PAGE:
Willy Brown is over almost as soon as it starts, and that’s a shame. The prose carries you along until the inevitably sad end. Like with any good work of literature, you are left wanting more.
-Nine days remain on the Goodreads Giveaway for a signed-copy of On the River. It’s free to enter, so long as you have a free Goodreads account. So far, 102 people have said they’d be willing to accept a free copy of my chapbook. I don’t know if that’s a good number or not, but it’s more than three, so I’m happy.
-If you haven’t seen the list of bookstores that are now selling On the River, check it out. Particularly the number of shops where I’m not a local author that are taking a chance by stocking my book. In addition to Solid Jackson, Jackson Street Booksellers, and Prevue Salon here in Omaha, and Indigo Bridge Books in Lincoln, I’ve added Lithic Bookstore in Fruita, Colorado, Left Bank Books in Seattle, Argo Bookshop in Montreal, and Shakespeare & Company in Paris.
-And, finally, a few photos of the chapbook in bookstores and other places. If you happen to have a copy of On the River and feel like snapping a photo of it in your neighborhood, I’d love it if you’d send it to me. It’s kind of corny and self-congratulatory, but whatever. I like them. I’m corny. I like congratulating myself for trivial accomplishments.
If you’re in Lincoln tonight and free for the evening, come out to Indigo Bridge Books (701 P Street, in the Creamery Building) at 7pm to hear me read from my chapbook, On the River, Down Where They Found Willy Brown. I’ll be opening for Julie Iromuanya, who will read from her debut novel from Coffee House Press, Mr. and Mrs. Doctor, with a joint Q&A session to follow. It will be fun and should produce some good discussion. The event is titled Race, Gender, Violence, and Performed Identities.
Indigo Bridge Books and their event guru Jeff Moscaritolo have been amazing to work with, both for this event and in their stocking and display of my chapbook in the store. Lincoln is lucky to have such an awesome independent bookshop with the means and spirit to support writers like this, something that was desperately lacking when I grew up there.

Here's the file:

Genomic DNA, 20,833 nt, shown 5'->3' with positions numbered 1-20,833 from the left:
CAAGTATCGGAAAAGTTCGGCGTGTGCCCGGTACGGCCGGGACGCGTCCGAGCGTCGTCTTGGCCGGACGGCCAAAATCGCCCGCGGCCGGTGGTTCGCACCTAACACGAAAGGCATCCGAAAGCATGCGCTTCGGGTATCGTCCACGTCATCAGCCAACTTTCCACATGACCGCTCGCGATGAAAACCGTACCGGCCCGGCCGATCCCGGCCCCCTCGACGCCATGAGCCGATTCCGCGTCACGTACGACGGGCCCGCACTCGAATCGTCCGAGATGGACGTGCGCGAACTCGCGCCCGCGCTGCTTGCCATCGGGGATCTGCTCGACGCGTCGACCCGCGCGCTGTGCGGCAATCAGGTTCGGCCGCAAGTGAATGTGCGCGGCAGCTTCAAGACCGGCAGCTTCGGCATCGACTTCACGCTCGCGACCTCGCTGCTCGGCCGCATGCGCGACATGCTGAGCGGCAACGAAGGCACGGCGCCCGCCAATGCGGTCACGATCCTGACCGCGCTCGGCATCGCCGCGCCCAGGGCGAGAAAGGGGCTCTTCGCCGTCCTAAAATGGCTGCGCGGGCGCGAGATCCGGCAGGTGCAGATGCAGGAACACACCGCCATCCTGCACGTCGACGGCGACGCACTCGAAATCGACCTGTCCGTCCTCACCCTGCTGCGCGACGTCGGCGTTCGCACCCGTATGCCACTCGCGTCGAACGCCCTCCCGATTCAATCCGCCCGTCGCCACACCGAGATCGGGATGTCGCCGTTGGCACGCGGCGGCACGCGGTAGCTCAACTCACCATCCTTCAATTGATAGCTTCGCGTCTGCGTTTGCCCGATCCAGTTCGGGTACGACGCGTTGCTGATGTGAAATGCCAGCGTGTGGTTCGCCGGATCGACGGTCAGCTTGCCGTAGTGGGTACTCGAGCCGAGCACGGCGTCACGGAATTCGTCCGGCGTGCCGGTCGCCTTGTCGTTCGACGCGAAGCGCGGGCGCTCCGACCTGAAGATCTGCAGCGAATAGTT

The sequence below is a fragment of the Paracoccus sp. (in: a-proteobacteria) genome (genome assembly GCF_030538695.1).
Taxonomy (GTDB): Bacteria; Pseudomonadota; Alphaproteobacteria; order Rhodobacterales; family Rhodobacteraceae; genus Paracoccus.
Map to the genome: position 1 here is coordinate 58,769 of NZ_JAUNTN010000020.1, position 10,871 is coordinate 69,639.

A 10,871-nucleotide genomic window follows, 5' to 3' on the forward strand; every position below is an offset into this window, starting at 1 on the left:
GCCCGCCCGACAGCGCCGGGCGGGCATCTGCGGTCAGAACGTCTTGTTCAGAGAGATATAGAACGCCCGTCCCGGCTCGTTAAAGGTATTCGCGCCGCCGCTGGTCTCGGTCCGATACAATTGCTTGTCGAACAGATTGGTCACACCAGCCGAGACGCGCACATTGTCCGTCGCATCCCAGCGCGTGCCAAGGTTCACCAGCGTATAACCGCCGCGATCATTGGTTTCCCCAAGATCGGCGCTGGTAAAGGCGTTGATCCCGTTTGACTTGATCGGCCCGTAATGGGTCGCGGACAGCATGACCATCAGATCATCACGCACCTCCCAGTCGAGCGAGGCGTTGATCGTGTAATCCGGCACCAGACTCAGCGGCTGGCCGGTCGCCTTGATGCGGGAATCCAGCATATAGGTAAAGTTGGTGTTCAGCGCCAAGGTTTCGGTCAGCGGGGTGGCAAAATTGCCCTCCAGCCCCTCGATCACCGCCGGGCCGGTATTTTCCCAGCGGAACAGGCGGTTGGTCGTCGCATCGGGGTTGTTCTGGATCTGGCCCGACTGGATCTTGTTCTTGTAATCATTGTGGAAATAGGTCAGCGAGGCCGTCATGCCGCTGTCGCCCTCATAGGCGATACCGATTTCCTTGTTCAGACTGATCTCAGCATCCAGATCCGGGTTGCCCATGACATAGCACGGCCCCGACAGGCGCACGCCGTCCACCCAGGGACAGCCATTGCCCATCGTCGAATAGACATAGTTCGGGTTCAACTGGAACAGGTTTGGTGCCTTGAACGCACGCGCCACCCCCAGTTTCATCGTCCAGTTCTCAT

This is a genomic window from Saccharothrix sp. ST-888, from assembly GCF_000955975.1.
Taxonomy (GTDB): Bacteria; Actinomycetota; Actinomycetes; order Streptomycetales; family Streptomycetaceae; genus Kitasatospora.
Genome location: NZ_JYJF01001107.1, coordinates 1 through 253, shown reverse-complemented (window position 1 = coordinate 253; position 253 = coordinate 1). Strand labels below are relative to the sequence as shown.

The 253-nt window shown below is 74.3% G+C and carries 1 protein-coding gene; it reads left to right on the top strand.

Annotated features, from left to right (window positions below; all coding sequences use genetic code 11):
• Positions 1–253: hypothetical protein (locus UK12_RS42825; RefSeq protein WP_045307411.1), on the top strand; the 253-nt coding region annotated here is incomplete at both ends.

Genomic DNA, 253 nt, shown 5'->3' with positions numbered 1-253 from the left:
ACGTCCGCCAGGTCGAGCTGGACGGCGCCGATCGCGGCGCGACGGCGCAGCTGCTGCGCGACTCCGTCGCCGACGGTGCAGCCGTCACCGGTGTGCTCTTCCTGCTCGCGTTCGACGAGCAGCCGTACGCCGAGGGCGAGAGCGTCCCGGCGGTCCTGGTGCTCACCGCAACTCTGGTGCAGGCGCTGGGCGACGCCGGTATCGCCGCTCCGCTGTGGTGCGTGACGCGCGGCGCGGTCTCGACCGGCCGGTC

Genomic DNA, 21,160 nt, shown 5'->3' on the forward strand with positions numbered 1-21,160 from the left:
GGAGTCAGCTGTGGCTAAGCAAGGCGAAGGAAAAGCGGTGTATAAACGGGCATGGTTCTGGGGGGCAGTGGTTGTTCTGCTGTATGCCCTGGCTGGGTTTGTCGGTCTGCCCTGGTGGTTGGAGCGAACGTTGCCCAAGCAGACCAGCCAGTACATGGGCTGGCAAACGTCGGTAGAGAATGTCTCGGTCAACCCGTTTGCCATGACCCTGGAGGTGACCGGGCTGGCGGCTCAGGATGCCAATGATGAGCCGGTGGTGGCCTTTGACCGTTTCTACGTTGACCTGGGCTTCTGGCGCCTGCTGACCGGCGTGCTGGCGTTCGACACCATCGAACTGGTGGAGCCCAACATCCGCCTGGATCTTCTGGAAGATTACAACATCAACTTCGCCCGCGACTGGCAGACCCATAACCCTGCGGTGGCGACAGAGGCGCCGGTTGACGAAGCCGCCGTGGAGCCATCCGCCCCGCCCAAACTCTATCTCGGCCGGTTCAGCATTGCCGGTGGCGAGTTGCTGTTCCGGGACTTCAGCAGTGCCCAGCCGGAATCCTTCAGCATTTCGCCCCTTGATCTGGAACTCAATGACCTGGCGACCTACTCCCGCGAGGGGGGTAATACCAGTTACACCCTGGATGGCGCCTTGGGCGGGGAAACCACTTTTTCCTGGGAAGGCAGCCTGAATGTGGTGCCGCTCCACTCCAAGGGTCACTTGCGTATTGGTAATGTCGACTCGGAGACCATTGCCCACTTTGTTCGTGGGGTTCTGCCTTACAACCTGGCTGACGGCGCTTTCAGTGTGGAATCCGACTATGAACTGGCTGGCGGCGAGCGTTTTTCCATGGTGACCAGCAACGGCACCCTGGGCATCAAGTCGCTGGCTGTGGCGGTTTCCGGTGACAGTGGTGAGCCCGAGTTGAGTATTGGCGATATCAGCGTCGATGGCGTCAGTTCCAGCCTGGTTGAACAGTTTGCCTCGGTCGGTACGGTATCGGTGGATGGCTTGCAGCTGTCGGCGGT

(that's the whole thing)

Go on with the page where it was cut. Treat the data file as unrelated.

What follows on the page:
And while we’re at it: Happy Book Birthday, Julie!
Mr. and Mrs. Doctor features the story of Ifi and Job, a Nigerian couple in an arranged marriage, who begin their lives together in Nebraska with a single, outrageous lie: that Job is a doctor, not a college dropout. Unwittingly, Ifi becomes his co-conspirator—that is until his first wife, Cheryl, whom he married for a green card years ago, reenters the picture and upsets Job’s tenuous balancing act.
Julie Iromuanya is a writer, scholar, and educator. Born and raised in the American Midwest, she is the daughter of Igbo Nigerian immigrants. Her creative writing has appeared in The Kenyon Review, Passages North, Cream City Review, and the Tampa Review, among other journals. She earned her M.A. and Ph.D. at the University of Nebraska-Lincoln where she was a Presidential Fellow and award-winning teacher. Learn more about Julie at her website: julieiromuanya.com.
Another date has been added to the whirlwind 4-month, 3-city world tour to promote my debut chapbook On the River, Down Where They Found Willy Brown, with a third stop booked for Tuesday, May 12 in Lincoln, Nebraska, at Indigo Bridge Books (701 P Street, in The Creamery Building).
After doing the big Omaha Uninitiated performance at the first two stops in Stuttgart and Omaha, this will be a more traditional, straight-forward reading without the A/V component.
The exciting part of this event–besides reading in my hometown for the first time in five years–is that I’ll be opening for Julie Iromuanya as she presents her debut novel Mr. and Mrs. Doctor. (Available for pre-order now, btw.) It will be great to share the stage with Julie.
Our paths briefly crossed when were both readers with Prairie Schooner earlier this decade (and were both published by The Kenyon Review around the same time–hers and mine) so I’m excited to see her first novel come out with a great publisher like Coffee House Press. Julie is a young author to watch, and what better way than by coming to the reading on May 12!
Here again are the details:
Tuesday, May 12 @ 7pm / Indigo Bridge Books / 701 P St. Lincoln, NE